Ray Lumpp

Ray Lumpp, Olympic champion basketball player, World War II veteran, dies at 91

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Ray Lumpp, a 1948 U.S. Olympic basketball champion and World War II veteran, died at age 91 on Friday.

Lumpp had been the oldest living U.S. Olympian in basketball.

Lumpp played guard on the U.S. Olympic team that won gold in London at the first post-World War II Olympics and then in the NBA, with the New York Knicks and Baltimore Bullets.

Lumpp took a reported seven-day boat trip through the Atlantic Ocean to get to the Olympics.

Grace Kelly was on board — her husband, Jack Kelly, was an oarsman,” Lumpp said in 2012, according to NBC Bay Area, in what must be a misquote, because Jack was Grace’s brother. “She was given a lot of attention by the press.”

“London was in no shape to have the Olympics,” Lumpp told TeamUSA.org in 2012. “They were just digging out from rubble — there were rubble piles all over the place.”

Lumpp’s Olympic team dominated much like today’s U.S. teams, going 8-0, including a 65-21 win over France in the gold-medal game.

”It was like 48-10 at halftime, and we were asked by Olympic officials not to embarrass the French team,” Lumpp said in 1992, according to USA Today.

The current U.S. Olympic coach, Duke’s Mike Krzyzewski, invited Lumpp as a special guest to return to London for the 2012 Olympics.

Lumpp also served as New York Athletic Club president for five decades. His name is engraved on the gym floor there, according to The Associated Press.

Kobe [Bryant] was working out there and said ‘What did you do to get your name on the floor?’” Lumpp told the AP in 2012.

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Sam Girard, Olympic short track champion, surprisingly retires at age 22

Sam Girard
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Sam Girard, who avoided a three-skater pileup to win the PyeongChang Olympic 1000m, retired from short track speed skating at age 22, saying he lost the desire to compete.

“I leave my sport satisfied with what I have accomplished,” Girard said in a press release. “This decision was very well thought through. I am at peace with the choice that I’ve made and am ready to move onto the next step.”

Girard and girlfriend and fellow Olympic skater Kasandra Bradette announced their careers end together in a tearful French-language press conference in Quebec on Friday.

Girard detailed the decision in a letter, the sacrifices made to pursue skating. Notably, moving from his hometown of Ferland-et-Boilleau, population 600, to Montreal in 2012. His hobbies had been of the outdoor variety, but he now had to drive an hour and a half from the training center just to go fishing.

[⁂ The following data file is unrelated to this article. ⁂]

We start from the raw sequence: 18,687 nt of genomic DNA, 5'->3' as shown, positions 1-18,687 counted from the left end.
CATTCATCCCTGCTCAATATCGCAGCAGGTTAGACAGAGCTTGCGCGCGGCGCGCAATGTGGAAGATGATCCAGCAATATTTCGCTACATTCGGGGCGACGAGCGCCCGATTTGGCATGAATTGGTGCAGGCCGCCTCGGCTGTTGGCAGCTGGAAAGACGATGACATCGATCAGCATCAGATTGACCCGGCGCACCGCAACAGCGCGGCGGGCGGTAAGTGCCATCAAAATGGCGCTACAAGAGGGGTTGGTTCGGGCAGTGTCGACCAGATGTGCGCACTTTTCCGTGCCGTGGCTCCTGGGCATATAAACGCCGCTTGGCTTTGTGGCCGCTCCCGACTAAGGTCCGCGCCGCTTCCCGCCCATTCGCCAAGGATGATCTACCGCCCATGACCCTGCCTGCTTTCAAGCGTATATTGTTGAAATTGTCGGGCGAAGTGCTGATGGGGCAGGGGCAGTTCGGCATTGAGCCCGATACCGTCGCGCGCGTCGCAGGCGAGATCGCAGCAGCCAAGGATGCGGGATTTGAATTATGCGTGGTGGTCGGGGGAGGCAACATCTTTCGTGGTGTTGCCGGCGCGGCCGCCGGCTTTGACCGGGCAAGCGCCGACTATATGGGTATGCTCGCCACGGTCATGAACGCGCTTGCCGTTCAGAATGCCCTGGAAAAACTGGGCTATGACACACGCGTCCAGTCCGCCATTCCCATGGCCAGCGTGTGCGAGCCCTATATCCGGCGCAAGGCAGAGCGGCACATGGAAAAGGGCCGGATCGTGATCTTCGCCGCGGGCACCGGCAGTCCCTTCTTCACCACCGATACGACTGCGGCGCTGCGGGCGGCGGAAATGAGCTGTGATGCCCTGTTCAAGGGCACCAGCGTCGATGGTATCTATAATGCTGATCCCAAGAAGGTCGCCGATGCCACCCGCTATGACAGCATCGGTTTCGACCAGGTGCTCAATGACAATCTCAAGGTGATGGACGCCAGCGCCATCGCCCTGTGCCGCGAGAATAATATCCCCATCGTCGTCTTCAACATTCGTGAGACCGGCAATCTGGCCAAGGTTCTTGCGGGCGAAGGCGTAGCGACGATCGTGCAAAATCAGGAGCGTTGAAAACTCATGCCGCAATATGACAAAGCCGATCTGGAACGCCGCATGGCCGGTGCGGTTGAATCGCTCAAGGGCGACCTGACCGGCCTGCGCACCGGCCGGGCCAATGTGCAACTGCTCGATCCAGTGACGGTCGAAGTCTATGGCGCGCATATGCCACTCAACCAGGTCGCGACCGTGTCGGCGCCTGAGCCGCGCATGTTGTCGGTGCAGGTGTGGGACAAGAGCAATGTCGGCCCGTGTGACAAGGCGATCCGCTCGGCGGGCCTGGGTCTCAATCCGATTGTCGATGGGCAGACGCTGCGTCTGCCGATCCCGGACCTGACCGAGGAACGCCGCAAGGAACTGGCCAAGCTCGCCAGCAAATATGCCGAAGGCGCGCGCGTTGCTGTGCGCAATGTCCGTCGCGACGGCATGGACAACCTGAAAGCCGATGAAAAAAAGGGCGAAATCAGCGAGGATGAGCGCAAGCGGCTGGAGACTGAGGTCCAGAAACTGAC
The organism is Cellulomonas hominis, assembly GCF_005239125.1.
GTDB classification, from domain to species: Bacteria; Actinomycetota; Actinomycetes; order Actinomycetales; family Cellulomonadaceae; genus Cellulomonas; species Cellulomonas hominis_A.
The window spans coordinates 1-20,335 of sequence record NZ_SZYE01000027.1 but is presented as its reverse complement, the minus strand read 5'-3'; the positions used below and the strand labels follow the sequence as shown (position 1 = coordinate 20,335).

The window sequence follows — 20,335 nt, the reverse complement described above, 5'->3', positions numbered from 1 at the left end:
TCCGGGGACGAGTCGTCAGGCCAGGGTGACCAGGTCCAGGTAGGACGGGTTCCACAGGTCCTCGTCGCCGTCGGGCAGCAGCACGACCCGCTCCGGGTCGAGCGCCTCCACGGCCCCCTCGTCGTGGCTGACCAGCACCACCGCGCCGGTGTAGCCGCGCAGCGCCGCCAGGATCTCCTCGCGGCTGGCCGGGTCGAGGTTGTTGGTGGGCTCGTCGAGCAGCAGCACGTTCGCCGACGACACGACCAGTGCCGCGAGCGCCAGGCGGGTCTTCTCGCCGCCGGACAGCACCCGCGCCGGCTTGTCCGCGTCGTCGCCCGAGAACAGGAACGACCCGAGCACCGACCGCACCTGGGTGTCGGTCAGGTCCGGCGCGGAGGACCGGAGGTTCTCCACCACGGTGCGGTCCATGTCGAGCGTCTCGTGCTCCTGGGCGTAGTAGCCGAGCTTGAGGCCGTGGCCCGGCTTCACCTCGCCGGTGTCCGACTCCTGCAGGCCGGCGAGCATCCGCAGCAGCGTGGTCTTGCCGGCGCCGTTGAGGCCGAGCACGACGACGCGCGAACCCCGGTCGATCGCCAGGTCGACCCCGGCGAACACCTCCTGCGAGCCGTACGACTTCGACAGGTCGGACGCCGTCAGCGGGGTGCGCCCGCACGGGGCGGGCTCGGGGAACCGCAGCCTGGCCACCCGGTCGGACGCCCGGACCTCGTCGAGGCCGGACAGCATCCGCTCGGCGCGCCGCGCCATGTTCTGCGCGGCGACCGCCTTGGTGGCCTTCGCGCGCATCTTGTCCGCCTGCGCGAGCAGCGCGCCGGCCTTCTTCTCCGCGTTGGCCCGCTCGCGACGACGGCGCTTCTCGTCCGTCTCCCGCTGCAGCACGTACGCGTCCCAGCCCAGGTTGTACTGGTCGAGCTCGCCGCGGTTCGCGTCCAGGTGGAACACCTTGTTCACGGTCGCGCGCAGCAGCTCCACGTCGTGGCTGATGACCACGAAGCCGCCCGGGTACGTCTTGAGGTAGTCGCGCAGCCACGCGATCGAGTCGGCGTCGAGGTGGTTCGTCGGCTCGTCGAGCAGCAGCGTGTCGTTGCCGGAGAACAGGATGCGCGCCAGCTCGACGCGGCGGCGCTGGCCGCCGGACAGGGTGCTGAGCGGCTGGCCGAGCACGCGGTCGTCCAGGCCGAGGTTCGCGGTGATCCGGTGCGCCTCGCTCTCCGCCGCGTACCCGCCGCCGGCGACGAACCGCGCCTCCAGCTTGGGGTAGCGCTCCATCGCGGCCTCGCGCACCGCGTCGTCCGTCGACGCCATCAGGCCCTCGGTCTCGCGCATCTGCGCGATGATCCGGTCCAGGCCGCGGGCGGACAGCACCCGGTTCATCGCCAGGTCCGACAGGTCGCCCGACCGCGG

In PyeongChang, Girard led for most of the 1000m final, which meant he avoided chaos behind him on the penultimate lap of the nine-lap race. Hungarian Liu Shaolin Sandor‘s inside pass took out South Koreans Lim Hyo-Jun and Seo Yi-Ra, leaving just Girard and American John-Henry Krueger.

Girard maintained his lead, crossing .214 in front of Krueger to claim the title. He also finished fourth in the 500m and 1500m and earned bronze in the relay.

“My first Olympics, won a gold medal, can’t ask for more,” he said afterward.

Though Girard was already accomplished — earning individual silver medals at the 2016 and 2017 Worlds — he came to PyeongChang as the heir apparent to Charles Hamelin, a roommate on the World Cup circuit whom Girard likened to a big brother. Girard earned another world silver medal this past season.

Hamelin, after taking individual gold in 2010 and 2014, left PyeongChang without an individual medal in what many expected to be his last Olympics. However, he went back on a retirement vow and continued to skate through the 2018-19 season.

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Maia, Alex Shibutani extend break from ice dance competition

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Brother-sister ice dance duo Maia and Alex Shibutani will not compete next season, the Olympic bronze medalists announced via U.S. Figure Skating on Friday.

“We’re healthier and stronger than we were after the Olympics, and we’re continuing to push ourselves,” Maia Shibutani said in a press release.

“We’ve continued to skate a lot, and we feel like we’ve benefited from some time away to create in different environments and focus on experiences that can help us grow,” Alex said.

The “Shib Sibs” won the U.S. title in 2016 and 2017. They won their first world medal in 2011 (bronze) before reaching the world podium again in 2016 and 2017 with silver and bronze, respectively.

They most recently competed at the 2018 PyeongChang Olympics, where they earned bronze both individually and in the team event.

Maia and Alex Shibutani are now the second ice dance medalists from PyeongChang to announce they’ll sit out at least part of next season. Gold medalists Tessa Virtue and Scott Moir of Canada will tour instead this fall and are not expected to return to competition.

The siblings haven’t stayed away from the ice entirely in their break from the sport, though — they’ve also been touring and performing in shows.

The Shibutanis became the second set of siblings to earn Olympic ice dance medals after France’s Isabelle and Paul Duchesnay in 1992.

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